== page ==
Xcode Life's Genetic Vitiligo DNA Report
Researchers have identified several genes associated with vitiligo.
In the sample report below, we've attempted to analyze some important genes that increase the risk of vitiligo.
An Introduction to Autoimmune Diseases
Autoimmune diseases occur when the immune system attacks the body, destroying healthy cells.
In normal cases, the immune system can differentiate between healthy body cells and foreign cells and attack only the latter.
In people with autoimmune conditions, this differentiation does not happen.
What Is Vitiligo?
Vitiligo is an autoimmune condition characterized by loss of pigmentation (color) in the skin.
Melanin is a pigment in the skin, eyes, and hair that gives them color. Melanin is produced by the melanocyte cells.
In this condition, the body’s immune cells start destroying melanocytes. As a result, melanin production is reduced or stopped.
This leads to the formation of white patches on the skin. Over time, the white patches spread throughout the body.
About 0.5% to 2% of people worldwide are affected by vitiligo.
Types of Vitiligo
There are two types of vitiligo identified.
This is also called generalized vitiligo and is more common. In this case, the white patches spread throughout the body and are often seen in:
- Genital areas
This is also called localized vitiligo or unilateral vitiligo and is more common in children than adults.
The white patches appear on just one or around a limited body area.
Symptoms and Causes
The telltale symptom of vitiligo is the appearance of pale or white patches on the skin.
The pigmentation loss usually starts on the hands and face and spreads to other areas.
People also notice that the lighter patches are more sensitive to sunlight and can itch and become red on exposure to the sun.
Vitiligo is a multifactorial condition, which means several factors can cause the condition.
Genetics plays a significant role in causing vitiligo. We will discuss more of this in the coming sections.
Along with genetics, certain factors may trigger the onset of the condition.
- Stress (both psychological and physical)
- Exposure to certain chemicals can lead to a condition called chemical-induced vitiligo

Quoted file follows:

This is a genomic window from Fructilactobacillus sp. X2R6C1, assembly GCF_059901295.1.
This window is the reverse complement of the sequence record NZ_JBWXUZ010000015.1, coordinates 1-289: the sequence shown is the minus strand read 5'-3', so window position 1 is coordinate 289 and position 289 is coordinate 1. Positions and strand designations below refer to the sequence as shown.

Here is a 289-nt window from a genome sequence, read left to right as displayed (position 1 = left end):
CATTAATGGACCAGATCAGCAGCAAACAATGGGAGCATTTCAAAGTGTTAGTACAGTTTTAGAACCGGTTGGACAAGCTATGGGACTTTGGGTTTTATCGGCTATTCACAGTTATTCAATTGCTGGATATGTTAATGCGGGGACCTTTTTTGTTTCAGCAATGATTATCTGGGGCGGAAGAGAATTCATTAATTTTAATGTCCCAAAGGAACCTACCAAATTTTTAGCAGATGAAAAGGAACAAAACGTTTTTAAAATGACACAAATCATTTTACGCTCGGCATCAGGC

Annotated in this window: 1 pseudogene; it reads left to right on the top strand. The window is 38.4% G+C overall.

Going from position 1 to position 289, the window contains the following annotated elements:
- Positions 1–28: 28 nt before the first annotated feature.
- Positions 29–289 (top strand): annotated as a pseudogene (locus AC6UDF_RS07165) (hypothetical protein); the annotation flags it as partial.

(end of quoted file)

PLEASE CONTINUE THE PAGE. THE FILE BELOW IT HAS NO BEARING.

Is Vitiligo Genetic?
A twin study done among the European population showed that the concordance rate (the probability that two people sharing the same genes will develop the same condition) of developing vitiligo is 23% in monozygotic twins.
According to experts, more than 50 genes could influence the risk of developing vitiligo. Some of these include:
|RERE||Arginine-Glutamic acid dipeptide repeats|
|UBE2E2||ubiquitin-conjugating enzyme E2 E2|
|HLA-A||HLA class I histocompatibility antigen, A|
|IRF4||interferon regulatory factor 4|
|PMEL||pre-melanosome protein PMEL|
|XBP1P1||X-box binding protein 1|
How’s Vitiligo Inherited?
Globally, 1% of the population develops vitiligo.
In the case of people with a first-degree family member with the condition, the risk is up to 5 times higher.
Unlike what people assume, vitiligo does not necessarily skip a generation.
With a first-degree relative with this condition, 1 in 20 people may develop vitiligo too.
Studies show that men and women have an equal risk of developing the condition.
25% of people develop the condition before age 10, and about 70-80% of people start seeing signs before 30 years of age.
If you have a first-degree relative with vitiligo, genetic testing may help know your extent of risk.
If you belong to the high-risk category, taking precautionary measures like the below may help postpone the onset of the condition.
- Limiting exposure to the sun
- Using topical creams and lotions
- Staying stress-free
Image: Contributions to vitiligo - Genetics vs. environment
Health Conditions Associated with Vitiligo
Studies show that up to 25% of people with vitiligo may have another associated autoimmune disease. Other health conditions associated with vitiligo are:
- Type I diabetes
- Rheumatoid Arthritis
- Autoimmune thyroid
- Crohn’s disease
- Celiac disease
- Addison disease
- Ulcerative Colitis
Summary: Is Vitiligo Genetic?
A majority of vitiligo cases could be genetically influenced. Studies say that 46% to 72% of people with vitiligo inherit the condition from family members.
In some cases, a person could have the gene changes affecting vitiligo but not develop the condition or develop it very late in life.
Environmental triggers can hasten the onset of the disease, and 70-80% of people develop symptoms before the age of 30.
Genetic testing may help identify the risk early on and help people take proactive steps to handle it.